Yealey used Allegany County in Pennsylvania as an example. The county has a total of 1,289 positive COVID-19 cases and 94 total deaths for a mortality rate of 7.2%. Yealey said the facts change greatly if the rate of asymptomatic antibodies in Allegany County holds true to the New York and California antibody testing results, there would be 36,000 people in Allegany County who had COVID-19 and never knew. The mortality rate, then, drops to about 0.25%.

“This is why we want to do broader testing, to try to understand more about the prevalence of this disease,” Yealey said. “COVID-19 can infect almost anyone. The biggest challenge is in our most vulnerable populations. That’s particularly true in the elderly and those who are immunocompromised. Sadly the majority of deaths in our regions, whether it’s Central Pennsylvania, New York, Maryland or even Allegany County and Northern and Northwestern Pennsylvania, are associated with the elderly and particularly those in nursing homes and people with an average age of 80 or above.”

Expanding the antibody testing will work in concert with UPMC’s previously discussed REMAP program. UPMC-REMAP-COVID19 is open across UPMC’s 40-hospital system and began with multiple treatments tested simultaneously in different combinations — including hydroxychloroquine, steroids and medications called immunomodulators that alter the responsiveness of the immune system. The REMAP system conducts clinical trials in real-time, which means the treatments that perform the best are used more often while poor-performing therapies are discarded.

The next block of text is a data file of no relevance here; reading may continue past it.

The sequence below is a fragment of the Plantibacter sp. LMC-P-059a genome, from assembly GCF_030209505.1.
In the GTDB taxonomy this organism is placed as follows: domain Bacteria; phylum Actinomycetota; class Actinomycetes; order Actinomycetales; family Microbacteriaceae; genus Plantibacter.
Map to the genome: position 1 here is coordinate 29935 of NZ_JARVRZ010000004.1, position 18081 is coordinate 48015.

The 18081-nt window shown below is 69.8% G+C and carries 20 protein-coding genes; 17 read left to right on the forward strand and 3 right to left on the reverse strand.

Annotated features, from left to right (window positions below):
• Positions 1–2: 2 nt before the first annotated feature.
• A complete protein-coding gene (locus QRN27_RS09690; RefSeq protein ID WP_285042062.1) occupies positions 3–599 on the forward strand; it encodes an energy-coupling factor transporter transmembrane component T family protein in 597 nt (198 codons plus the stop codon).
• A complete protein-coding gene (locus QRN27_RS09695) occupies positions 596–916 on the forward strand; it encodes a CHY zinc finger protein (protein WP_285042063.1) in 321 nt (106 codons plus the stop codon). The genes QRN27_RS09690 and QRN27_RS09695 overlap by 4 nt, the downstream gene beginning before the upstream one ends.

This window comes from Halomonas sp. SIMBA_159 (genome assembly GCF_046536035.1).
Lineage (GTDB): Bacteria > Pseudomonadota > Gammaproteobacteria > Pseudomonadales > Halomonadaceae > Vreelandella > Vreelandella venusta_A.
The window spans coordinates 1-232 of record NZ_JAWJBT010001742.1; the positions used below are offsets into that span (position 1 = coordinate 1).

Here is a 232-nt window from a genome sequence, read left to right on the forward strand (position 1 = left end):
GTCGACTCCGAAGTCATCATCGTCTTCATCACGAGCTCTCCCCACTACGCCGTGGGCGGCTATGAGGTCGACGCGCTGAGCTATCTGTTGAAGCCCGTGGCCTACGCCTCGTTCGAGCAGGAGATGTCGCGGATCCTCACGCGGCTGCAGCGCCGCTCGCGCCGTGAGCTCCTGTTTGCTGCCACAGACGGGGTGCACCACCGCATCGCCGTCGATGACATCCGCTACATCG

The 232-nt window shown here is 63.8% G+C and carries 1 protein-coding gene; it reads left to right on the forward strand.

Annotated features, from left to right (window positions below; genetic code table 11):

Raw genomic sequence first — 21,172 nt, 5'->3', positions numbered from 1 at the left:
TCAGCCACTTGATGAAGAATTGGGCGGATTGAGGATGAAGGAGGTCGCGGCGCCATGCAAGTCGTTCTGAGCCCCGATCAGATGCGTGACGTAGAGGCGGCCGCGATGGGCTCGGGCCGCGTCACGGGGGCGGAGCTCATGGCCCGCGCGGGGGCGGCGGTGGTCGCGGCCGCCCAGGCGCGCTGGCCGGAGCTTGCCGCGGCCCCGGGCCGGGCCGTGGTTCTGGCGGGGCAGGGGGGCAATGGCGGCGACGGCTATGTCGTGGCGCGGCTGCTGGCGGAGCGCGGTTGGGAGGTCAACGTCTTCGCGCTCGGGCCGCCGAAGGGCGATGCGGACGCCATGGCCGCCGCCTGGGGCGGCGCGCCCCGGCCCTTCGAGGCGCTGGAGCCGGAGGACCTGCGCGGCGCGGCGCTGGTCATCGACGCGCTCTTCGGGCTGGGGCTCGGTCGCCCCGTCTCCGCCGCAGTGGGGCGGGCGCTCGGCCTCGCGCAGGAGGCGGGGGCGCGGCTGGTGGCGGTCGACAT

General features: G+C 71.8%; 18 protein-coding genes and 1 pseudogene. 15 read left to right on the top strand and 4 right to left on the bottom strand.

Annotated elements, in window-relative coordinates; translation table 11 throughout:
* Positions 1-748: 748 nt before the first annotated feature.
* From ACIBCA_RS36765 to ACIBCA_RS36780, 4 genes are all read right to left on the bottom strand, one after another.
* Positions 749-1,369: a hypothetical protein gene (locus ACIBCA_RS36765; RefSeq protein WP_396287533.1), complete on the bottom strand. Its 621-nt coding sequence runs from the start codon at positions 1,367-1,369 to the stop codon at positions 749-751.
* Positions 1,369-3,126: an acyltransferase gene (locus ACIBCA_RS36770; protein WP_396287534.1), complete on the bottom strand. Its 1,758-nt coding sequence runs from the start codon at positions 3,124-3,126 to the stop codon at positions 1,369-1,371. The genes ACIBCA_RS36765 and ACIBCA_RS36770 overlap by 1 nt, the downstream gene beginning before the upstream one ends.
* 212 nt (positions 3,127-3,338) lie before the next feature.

“So what is UPMC going to do about this?” Yealey asked. “Anyone who is symptomatic we will test, as we have been doing for months. Now, with the addition of testing in asymptomatic patients and planning antibody testing, we will continue to study what novel treatments might help those who are infected using our novel and international REMAP trial that Dr. (Derek) Angus told you about weeks ago. UPMC is also going to focus on the most vulnerable population, that is seniors. Wherever they live, particularly those that are in a nursing home or a congregate facility, we are developing innovative ways to diminish the effect of COVID-19 with targeted treatments, even before a vaccine becomes available. This will include reliable antibody approaches and other treatments you’ve heard of, like convalescent plasma. By taking this highly targeted approach on identifying who has the illness, both with symptoms and without, and focusing on how we protect the most vulnerable, especially the elderly, those in nursing homes even more importantly, we can inform policy makers and public health officials with respect to opening up society, opening up the economy and protecting as many citizens as possible.”

A sign stating “Heroes Work Here” is pictured outside UPMC chautauqua. P-J file photo